Original article

Scand J Work Environ Health 1988;14(2):91-94    pdf


Effects of exposure to Freon 11, 1,1,1-trichloroethane or perchloroethylene on the lipid and fatty-acid composition of rat cerebral cortex.

by Kyrklund T, Kjellstrand P, Haglid KG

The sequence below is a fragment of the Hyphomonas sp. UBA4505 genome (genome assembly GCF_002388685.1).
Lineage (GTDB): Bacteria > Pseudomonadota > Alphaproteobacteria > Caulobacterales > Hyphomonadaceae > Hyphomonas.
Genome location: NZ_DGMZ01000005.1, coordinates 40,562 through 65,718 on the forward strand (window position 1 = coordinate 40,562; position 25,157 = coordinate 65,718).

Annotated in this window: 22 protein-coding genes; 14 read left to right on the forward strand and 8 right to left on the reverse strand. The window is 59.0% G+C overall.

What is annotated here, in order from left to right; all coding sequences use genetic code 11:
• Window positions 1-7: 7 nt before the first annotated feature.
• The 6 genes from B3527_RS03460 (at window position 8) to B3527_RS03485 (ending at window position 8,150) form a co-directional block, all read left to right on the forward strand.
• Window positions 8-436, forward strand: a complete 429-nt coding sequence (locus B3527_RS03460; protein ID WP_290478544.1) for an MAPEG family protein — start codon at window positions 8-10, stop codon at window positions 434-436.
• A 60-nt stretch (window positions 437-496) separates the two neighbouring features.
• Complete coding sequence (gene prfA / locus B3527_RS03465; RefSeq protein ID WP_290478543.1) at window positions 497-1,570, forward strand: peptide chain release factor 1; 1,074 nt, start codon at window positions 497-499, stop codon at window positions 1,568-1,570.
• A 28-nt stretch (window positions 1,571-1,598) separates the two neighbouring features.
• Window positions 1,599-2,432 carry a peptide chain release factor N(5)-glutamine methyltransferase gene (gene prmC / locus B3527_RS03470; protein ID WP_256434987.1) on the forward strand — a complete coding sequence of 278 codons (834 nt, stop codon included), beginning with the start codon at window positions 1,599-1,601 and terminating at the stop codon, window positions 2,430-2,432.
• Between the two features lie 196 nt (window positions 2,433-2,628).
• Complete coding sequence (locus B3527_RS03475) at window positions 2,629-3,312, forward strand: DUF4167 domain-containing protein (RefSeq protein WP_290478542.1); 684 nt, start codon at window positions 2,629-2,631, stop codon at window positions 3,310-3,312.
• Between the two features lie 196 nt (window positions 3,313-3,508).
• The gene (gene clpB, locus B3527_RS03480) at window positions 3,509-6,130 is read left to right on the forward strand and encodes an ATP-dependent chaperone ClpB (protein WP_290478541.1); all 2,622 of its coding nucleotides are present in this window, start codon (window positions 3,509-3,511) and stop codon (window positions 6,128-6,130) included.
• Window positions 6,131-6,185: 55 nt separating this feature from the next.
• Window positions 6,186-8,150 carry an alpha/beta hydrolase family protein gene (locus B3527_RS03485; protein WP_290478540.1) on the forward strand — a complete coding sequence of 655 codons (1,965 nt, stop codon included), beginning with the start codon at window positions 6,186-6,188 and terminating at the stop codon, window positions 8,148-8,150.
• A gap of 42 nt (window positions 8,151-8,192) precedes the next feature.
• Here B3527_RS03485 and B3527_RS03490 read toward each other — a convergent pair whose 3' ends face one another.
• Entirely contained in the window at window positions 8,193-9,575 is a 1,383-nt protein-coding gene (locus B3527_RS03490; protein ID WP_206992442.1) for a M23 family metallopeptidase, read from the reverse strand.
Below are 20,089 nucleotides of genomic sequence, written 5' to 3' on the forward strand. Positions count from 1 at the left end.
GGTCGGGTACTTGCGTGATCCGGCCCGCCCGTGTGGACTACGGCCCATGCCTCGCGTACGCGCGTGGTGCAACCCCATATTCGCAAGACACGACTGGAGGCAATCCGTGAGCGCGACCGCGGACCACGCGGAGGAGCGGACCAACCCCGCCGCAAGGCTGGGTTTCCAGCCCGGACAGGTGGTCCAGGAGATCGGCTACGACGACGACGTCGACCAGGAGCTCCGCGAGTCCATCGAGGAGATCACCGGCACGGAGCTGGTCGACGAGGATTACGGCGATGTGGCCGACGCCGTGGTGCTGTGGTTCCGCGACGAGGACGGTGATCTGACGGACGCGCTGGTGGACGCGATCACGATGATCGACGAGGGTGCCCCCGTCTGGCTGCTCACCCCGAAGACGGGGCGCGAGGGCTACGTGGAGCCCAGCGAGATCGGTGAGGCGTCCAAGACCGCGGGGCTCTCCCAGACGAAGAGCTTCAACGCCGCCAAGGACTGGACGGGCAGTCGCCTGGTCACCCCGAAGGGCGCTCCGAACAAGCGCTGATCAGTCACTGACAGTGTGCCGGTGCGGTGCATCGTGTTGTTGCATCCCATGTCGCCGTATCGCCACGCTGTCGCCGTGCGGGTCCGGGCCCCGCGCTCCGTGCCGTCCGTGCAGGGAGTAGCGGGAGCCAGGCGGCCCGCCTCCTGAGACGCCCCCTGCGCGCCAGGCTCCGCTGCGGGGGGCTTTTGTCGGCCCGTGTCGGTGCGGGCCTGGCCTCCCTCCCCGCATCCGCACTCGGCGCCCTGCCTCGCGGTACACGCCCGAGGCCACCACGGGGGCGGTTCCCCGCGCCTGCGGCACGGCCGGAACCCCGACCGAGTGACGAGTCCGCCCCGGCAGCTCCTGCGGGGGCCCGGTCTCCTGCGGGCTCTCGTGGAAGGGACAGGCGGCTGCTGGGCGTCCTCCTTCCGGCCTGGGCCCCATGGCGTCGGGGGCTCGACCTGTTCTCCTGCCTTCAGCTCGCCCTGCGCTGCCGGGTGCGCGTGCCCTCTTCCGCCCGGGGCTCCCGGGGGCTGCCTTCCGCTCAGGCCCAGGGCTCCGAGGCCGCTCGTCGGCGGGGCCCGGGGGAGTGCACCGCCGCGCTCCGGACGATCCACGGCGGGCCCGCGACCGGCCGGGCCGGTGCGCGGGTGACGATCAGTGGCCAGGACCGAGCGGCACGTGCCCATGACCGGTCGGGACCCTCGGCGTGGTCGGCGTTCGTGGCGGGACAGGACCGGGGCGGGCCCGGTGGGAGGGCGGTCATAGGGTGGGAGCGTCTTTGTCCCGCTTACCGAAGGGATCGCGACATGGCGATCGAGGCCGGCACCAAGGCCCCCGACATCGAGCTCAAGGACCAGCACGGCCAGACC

Organic solvents are often present as mixtures in various industrial and house-hold products. The adverse effects arising from exposure to these solvents have often been generalized to concern the whole group of solvents. In an examination of the possibility that organic solvents have general effects on experimental animals, rats were continuously exposed to vapors of the halogenated solvents Freon 11, perchloroethylene, and 1,1,1-trichloroethane. The lipid composition and fatty-acid pattern of ethanolamine phosphoglyceride from the cerebral cortex were analyzed. It was observed that only perchloroethylene had effects on the brain lipid composition. Cholesterol and total phospholipids were slightly reduced. Among the fatty acids the proportion of stearic acid was reduced and those of docosapentanoic, 22:5 (N = 6), and of docosahexanoic, 22:6 (N = 3), acids were increased. The changes in the fatty-acid pattern indicate that an alteration occurs in the desaturation of fatty acids. It seems probable that the chloroethylenes have specific effects on the fatty-acid pattern of brain phospholipids not shared by other solvents.